I graduated from high school in 1975 (45 years ago). The school I attended was in a rural area of Peoria County. Most of the students in the school were from families in which at least one parent worked in a blue-collar job, such as manufacturing or the building trades. I came from one of those families.
When I was a boy, my dad was a carpenter. He was later promoted to the position of superintendent for a large local commercial construction company. He eventually ended up owning his own construction company. Despite his success, he always remembered where he came from and remained a member of the Carpenters’ Union.
One class that I took during my freshman year in high school was Beginning Shop. During the school year, all the students in that class rotated every six weeks to different classrooms. In each classroom, we learned the basics of a different trade or occupation, such as woodworking, electrical, metal (fundamentals of spot welding and working with metal), photography (which included developing film), auto mechanics, and drafting.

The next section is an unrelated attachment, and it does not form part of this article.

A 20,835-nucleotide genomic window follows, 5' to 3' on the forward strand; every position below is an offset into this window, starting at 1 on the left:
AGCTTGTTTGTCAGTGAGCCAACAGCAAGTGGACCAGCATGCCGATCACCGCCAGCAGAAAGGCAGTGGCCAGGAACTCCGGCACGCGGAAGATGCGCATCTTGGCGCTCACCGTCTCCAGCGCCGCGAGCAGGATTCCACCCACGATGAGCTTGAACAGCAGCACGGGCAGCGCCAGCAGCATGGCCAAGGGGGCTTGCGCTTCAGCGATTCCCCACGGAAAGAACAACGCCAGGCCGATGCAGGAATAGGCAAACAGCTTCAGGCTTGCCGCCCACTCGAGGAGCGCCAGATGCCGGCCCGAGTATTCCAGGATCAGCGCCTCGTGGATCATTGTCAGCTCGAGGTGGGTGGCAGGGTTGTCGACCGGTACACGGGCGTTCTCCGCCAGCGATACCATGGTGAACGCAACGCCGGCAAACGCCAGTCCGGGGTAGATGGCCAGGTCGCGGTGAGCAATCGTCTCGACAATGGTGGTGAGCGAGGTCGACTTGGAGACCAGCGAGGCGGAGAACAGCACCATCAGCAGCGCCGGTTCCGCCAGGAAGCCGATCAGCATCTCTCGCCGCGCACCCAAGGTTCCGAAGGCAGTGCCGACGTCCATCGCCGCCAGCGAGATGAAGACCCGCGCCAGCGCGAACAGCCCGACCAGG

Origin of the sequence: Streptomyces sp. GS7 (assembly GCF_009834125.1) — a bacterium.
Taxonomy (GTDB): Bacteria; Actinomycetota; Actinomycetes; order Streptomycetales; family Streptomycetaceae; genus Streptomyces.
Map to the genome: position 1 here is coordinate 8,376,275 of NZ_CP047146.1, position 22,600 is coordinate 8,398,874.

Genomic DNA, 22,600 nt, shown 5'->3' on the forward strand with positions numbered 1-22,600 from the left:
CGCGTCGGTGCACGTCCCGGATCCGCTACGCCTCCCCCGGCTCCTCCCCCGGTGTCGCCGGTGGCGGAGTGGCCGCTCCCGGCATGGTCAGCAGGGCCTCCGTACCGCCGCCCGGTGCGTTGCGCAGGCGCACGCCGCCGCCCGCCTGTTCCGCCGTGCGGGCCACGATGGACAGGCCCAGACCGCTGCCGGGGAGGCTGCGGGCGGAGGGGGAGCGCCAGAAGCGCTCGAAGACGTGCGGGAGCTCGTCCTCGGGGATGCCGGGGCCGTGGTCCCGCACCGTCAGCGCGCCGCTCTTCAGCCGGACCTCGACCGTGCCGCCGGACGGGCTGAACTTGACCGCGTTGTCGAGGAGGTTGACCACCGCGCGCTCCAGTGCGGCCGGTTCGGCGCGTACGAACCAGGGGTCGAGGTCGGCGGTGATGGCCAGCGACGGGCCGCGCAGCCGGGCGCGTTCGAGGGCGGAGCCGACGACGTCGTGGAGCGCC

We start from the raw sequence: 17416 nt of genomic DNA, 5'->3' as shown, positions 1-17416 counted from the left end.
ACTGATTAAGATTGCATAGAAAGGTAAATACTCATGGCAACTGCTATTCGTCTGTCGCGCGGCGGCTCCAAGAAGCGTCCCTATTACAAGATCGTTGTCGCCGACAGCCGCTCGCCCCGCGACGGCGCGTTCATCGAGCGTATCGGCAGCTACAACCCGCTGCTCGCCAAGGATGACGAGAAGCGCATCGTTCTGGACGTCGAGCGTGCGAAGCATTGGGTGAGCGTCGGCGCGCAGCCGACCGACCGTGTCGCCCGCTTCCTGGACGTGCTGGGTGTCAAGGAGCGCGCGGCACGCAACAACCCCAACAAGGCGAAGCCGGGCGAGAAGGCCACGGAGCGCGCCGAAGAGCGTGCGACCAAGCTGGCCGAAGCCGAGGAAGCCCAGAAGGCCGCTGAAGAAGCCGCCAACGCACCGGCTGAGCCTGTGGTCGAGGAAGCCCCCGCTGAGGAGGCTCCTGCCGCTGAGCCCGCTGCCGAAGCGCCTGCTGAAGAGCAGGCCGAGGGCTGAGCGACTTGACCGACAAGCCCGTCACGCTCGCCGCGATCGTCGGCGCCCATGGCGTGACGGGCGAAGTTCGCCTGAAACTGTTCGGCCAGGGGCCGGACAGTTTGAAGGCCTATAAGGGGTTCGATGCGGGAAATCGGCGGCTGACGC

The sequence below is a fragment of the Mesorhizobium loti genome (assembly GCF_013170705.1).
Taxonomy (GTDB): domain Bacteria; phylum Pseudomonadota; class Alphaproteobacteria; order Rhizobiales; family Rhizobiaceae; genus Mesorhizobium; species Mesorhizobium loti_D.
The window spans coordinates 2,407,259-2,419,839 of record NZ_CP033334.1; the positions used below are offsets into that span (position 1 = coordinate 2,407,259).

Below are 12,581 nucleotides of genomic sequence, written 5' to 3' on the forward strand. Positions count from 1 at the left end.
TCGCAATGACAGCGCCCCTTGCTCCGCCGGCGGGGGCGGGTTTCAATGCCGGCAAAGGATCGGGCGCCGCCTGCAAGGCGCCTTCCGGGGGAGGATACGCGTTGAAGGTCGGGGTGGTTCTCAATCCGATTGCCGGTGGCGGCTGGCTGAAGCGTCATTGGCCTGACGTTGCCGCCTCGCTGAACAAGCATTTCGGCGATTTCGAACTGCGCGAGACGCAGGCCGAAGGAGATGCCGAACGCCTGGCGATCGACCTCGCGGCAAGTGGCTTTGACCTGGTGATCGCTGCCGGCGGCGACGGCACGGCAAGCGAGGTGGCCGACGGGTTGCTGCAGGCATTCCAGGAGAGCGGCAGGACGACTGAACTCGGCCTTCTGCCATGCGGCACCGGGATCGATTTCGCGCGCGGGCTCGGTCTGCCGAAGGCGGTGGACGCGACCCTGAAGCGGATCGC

After taking Beginning Shop, if a student was interested in learning more about a particular trade or occupation, the student could continue on with more advanced classes. During my sophomore and junior years, I enrolled in a couple of advanced woodworking classes. In those classes, I learned how to draw and read plans, build frames, cabinets, clocks, and anything else that could be made from wood. I also became proficient at operating various machines, such as the Lathe, Table Saw, Plainer, Jointer, Miter Saw, and Band Saw.
In one of the woodworking classes that I took, the teacher was Joseph McCraith, a World War II veteran who was also a faithful Catholic. Mr. McCraith had the build and stature of the actor, John Wayne. He was tall, smart, and intimidating — a no-nonsense man who insisted that we abide by his rules and behave like adults. His top priority was safety. All his students respected him because we knew that he really cared about us and he wanted to make us better by pushing us beyond our own self-imposed limits.
At the beginning of the semester, we spent five days in a small classroom with Mr. McCraith. We were all packed in that room, shoulder to shoulder, while he taught us everything he knew about safely working with other people, machines, and chemicals. His safety class included instruction on what type of clothing we could wear around the machines, the importance of wearing safety glasses while we worked, and various techniques that were necessary to avoid being injured by blades or other moving parts on the machines.